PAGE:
Low's frontman returns to the trenches and the Sub Pop label in his hell-fiery new band.
Eric Pollard hunched across the booth and lowered his voice as if he were about to drop a bombshell.
"I don't know if you know this," he said, "but he's Mormon. So is his wife.
"Oh, and another shocker: He actually lives in Duluth."
The members of Retribution Gospel Choir had just finished their second radio session of the day in the Cities last month and were minutes from hitting the road for a six-week tour when the drummer revealed the two worst-kept secrets about Alan Sparhawk.
Stuck in line ordering some hearty stew, Sparhawk would not have objected to his bandmates joking about those over-told facets of his background. But the singer/guitarist might have cried foul if Pollard had mentioned the third bio bit that always gets mentioned right away: He plays quiet music.
Not anymore. RGC is as quiet as a munitions factory with Side 2 of Neil Young & Crazy Horse's "Rust Never Sleeps" blaring over the loudspeakers.
Actually, Sparhawk's better-known band, Low -- which he still plays in with his wife, Mimi Parker -- grew noisier on its last two albums for Sub Pop Records. But not like this.
While Low was partly an antithesis to Sub Pop's old grunge and riot-grrrl roster, RGC's bursting new Sub Pop disc "2" comes off as a counterweight to the wimpier, lighter indie-rock bands now associated with the label (Wolf Parade, Blitzen Trapper, Fruit Bats).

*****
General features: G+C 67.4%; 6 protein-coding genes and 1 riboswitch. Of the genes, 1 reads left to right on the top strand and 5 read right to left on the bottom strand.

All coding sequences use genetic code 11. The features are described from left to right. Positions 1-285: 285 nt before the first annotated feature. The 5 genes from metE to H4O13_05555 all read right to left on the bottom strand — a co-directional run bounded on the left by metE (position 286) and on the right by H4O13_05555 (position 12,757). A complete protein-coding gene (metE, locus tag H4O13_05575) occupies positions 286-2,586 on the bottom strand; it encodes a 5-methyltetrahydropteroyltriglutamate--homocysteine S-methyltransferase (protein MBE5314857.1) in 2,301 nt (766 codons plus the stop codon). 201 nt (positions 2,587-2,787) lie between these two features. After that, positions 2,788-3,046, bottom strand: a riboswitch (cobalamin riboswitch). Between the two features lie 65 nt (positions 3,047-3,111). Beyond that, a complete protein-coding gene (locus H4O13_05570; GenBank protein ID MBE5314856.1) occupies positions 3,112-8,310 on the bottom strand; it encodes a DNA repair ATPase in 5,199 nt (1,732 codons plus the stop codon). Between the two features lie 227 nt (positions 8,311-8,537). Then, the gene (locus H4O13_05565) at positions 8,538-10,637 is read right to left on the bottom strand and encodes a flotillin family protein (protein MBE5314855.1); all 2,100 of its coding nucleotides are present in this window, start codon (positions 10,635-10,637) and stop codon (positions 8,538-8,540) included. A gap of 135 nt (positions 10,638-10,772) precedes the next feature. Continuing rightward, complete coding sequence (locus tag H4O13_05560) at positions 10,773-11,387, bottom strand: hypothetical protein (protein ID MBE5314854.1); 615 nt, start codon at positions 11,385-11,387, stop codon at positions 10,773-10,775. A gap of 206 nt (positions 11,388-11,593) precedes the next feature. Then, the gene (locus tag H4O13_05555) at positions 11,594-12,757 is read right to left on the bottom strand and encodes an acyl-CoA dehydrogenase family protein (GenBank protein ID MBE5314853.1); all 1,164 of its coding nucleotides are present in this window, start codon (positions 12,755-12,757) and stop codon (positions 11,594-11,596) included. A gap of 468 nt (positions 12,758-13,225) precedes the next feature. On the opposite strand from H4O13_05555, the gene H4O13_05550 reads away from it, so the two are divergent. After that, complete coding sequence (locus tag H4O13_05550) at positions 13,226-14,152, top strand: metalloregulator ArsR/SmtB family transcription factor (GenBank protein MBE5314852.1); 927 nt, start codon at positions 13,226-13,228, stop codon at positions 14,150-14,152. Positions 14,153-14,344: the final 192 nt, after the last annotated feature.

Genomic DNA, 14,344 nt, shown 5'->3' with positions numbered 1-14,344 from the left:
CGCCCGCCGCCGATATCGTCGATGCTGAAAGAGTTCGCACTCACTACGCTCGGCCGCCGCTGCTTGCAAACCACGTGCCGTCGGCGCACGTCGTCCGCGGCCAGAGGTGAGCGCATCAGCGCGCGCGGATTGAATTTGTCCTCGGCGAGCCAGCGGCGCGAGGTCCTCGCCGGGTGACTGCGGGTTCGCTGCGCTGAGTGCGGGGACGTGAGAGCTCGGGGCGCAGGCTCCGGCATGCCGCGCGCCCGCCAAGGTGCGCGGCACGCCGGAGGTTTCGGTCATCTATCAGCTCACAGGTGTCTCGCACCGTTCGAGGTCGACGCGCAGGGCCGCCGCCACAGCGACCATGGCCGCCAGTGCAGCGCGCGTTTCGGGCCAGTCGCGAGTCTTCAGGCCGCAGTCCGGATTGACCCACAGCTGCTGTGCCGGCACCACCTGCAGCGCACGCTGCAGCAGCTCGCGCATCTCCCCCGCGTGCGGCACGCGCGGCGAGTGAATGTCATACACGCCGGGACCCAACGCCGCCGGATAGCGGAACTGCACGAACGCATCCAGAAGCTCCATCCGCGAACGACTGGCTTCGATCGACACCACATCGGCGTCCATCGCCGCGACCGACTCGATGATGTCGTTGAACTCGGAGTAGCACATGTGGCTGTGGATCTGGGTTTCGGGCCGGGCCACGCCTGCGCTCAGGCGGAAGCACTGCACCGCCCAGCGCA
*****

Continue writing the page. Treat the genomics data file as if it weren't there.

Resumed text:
"I sort of did it in reverse," Sparhawk said after joining the conversation. "I started my mellow, quiet band when I was young and my loud, heavier band after I grew old."
Sparhawk, 41, nonetheless is approaching RGC with the zeal of a young go-getter. He happily played his umpteenth in-studio gig for students half his age at Radio K that day (airing 3 p.m. Friday on 104.5/100.7 FM). He also sounded gung-ho about hitting small clubs again on RGC's winter tour, which winds up Saturday at the Triple Rock.
Starting a new band made sense practically and creatively. Sparhawk and his wife cannot take Low on tour as often as they used to because their two kids are now in school, and the economics of traveling with the whole family are harder to manage. With RGC, he said, "It's a cheap date: one hotel room, and we can do longer hauls or crash on floors if we need to."
He added dryly, "Mim and I went at it hard with Low over 16-17 years. On a certain level, if people haven't seen us yet, then that's their own fault."
'Every night was a brutal test'
RGC is sort of the indie-rock version of an unplanned pregnancy. Sparhawk has a propensity for biding his time in Duluth by messing around with other local musicians. That's what also gave us his (sadly dormant) blues-stomp group Black Eyed-Snakes.
He and Pollard met while playing on another musician's album in 2007. They started jamming with ex-Low bassist Matt Livingston and then suddenly made their stage debut as RGC when Low had to back out of Duluth's Homegrown Festival. Their first set was all Duluth-related covers (Bob Dylan, If Thousands, Keepaways and, yes, Low).
Before they knew it, they were out in California making Retribution Gospel Choir's 2008 eponymous debut in the studio of Sparhawk's friend Mark Kozelek, of Red House Painters fame. Said Sparhawk, pointing to two Low songs on the album, "We didn't have enough material and weren't really ready, but we still felt good about the direction the band was going in."
After lanky bassist Steve Garrington joined the band (he also now plays in Low), RGC's foundation was cemented when the trio hit the road opening for Wilco in 2008.